Matthew joined Parliamentary colleagues in attending the opening of the rebuilt Chase Farm Hospital in Enfield by HRH The Duke of York, Prince Andrew.
The £200 million hospital building has been described as being “equipped for the digital age” and features an urgent care centre, an older person’s assessment unit and eight “state-of-the-art” operating theatres. It is now the primary location for planned surgery within the Royal Free London NHS Foundation Trust, which also runs the Barnet and Royal Free hospitals and serves the constituents of Hendon.
After a tour of the new hospital and unveiling a plaque, The Duke of York buried a time capsule on the site. This was as a result of a time capsule that was found from when the original hospital building was constructed. In addition to the 32,000 sq. ft. building, the project enabled the construction of new homes and a three-form entry primary school. The cost of the school was covered by the Treasury and through the proceeds of sale of surplus land and not through the now discredited Private Finance Initiative.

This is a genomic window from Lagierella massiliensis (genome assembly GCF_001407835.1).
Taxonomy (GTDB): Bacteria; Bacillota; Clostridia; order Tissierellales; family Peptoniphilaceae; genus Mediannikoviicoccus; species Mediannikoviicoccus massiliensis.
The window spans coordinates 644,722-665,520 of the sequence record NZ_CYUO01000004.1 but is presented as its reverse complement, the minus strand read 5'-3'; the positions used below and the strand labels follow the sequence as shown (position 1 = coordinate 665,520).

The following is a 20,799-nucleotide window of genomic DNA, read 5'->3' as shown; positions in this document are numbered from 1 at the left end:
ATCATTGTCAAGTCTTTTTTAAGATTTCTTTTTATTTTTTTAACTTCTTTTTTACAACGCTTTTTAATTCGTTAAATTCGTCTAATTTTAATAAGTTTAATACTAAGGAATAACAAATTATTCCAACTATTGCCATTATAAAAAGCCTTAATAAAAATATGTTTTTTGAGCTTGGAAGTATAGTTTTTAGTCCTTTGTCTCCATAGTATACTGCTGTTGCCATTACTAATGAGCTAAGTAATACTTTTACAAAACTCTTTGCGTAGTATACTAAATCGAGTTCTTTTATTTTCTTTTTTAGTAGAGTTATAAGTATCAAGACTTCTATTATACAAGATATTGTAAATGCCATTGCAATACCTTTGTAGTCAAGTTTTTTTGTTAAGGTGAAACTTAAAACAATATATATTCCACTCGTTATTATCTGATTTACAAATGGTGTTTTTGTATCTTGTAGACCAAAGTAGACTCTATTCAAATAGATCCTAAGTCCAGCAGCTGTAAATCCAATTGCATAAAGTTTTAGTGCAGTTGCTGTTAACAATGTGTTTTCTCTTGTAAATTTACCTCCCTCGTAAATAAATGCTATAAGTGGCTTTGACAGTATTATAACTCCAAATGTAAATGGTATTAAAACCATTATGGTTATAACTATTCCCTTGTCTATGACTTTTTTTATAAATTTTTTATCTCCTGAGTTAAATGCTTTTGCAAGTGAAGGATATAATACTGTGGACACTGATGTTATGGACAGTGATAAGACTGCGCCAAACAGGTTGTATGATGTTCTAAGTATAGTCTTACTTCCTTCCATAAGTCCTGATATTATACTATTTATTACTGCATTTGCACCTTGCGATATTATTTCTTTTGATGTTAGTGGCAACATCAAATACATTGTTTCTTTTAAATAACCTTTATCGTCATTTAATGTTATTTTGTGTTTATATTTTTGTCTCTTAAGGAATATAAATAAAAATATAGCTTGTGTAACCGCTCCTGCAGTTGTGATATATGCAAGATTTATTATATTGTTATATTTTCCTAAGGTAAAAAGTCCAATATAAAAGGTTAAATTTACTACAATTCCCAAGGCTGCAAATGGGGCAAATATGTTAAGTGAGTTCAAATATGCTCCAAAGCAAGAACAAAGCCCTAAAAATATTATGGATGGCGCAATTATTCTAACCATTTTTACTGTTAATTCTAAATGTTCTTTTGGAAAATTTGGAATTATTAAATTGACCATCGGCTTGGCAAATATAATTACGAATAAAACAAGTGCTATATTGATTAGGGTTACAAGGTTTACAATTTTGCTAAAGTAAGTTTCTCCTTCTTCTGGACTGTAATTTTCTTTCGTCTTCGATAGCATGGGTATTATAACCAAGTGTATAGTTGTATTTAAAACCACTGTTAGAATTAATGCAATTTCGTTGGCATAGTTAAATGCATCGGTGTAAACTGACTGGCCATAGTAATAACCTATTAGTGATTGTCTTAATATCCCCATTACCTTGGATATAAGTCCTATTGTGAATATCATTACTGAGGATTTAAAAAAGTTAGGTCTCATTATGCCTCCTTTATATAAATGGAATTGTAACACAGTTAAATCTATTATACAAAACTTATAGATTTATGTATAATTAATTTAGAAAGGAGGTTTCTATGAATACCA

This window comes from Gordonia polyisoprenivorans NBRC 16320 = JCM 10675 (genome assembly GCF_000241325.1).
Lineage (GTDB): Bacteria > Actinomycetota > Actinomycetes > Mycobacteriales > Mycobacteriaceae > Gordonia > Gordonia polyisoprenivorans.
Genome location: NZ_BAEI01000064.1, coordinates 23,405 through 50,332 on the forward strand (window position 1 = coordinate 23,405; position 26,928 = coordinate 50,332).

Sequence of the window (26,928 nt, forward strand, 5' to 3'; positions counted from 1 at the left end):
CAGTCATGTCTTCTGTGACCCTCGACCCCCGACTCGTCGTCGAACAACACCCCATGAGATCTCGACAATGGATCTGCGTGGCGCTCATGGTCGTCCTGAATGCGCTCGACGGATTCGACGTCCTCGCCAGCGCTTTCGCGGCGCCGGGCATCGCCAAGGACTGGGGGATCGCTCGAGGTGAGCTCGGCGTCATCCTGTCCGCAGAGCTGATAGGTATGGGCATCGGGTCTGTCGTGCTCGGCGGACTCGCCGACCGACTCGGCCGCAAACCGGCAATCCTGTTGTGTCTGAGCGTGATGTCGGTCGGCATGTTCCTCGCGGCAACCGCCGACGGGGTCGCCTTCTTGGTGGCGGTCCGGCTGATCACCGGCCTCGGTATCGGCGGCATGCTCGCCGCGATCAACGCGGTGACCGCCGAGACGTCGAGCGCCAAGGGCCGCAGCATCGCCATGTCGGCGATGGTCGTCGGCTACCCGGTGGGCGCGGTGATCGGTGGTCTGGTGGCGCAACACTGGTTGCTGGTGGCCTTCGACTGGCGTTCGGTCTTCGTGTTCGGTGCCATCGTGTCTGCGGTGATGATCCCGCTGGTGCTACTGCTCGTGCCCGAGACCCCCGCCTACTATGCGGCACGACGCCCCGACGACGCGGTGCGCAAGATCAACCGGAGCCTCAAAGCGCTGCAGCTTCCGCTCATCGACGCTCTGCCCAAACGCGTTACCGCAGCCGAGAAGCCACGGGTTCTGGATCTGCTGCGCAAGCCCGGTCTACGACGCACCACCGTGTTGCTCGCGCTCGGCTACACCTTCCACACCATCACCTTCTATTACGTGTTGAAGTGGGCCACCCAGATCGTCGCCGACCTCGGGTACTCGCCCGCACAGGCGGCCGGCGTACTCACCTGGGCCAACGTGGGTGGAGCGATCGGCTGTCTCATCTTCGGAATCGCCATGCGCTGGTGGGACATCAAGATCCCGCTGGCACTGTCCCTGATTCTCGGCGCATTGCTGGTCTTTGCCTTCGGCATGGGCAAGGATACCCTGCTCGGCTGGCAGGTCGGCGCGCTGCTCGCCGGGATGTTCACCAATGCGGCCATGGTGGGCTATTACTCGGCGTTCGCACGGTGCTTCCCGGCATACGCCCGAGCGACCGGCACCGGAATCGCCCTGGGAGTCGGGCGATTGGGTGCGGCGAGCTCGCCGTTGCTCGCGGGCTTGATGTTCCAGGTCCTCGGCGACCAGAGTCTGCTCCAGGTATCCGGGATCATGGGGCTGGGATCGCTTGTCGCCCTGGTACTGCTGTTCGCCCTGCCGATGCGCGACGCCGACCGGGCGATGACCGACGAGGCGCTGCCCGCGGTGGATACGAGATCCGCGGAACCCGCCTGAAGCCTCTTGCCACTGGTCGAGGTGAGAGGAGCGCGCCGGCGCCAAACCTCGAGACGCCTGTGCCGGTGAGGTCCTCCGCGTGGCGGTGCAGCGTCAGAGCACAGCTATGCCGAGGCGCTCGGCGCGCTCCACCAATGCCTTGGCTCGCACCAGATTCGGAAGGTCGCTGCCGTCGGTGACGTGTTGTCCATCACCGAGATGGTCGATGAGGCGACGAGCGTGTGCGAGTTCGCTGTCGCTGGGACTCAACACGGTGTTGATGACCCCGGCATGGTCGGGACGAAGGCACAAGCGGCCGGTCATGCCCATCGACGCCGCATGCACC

Matthew said “The rebuilding of Chase Farm hospital is a great achievement for everyone in North West London. It will provide health care for people that is suitable for the 21st century at a nearby location.
"By using new technologies to improve patient experience and safety, the hospital will be able to allow patients to have greater control and involvement in their own care through a ‘patient portal’. Patients will be able to view their medical history, test results, and upcoming appointments making their treatment more convenient so that it fits in with modern lifestyles. This will mean different experiences to different people.”
Chase Farm was constructed before the announcement of the Government's NHS Long Term Plan. This will see £20.5 billion of expenditure each year in real terms by 2023-24 with a new focus on prevention – with £4.5 billion being invested in primary and community care – personal responsibility and promoting good health, and more rapid diagnostics and new treatments that will improve the care people receive.
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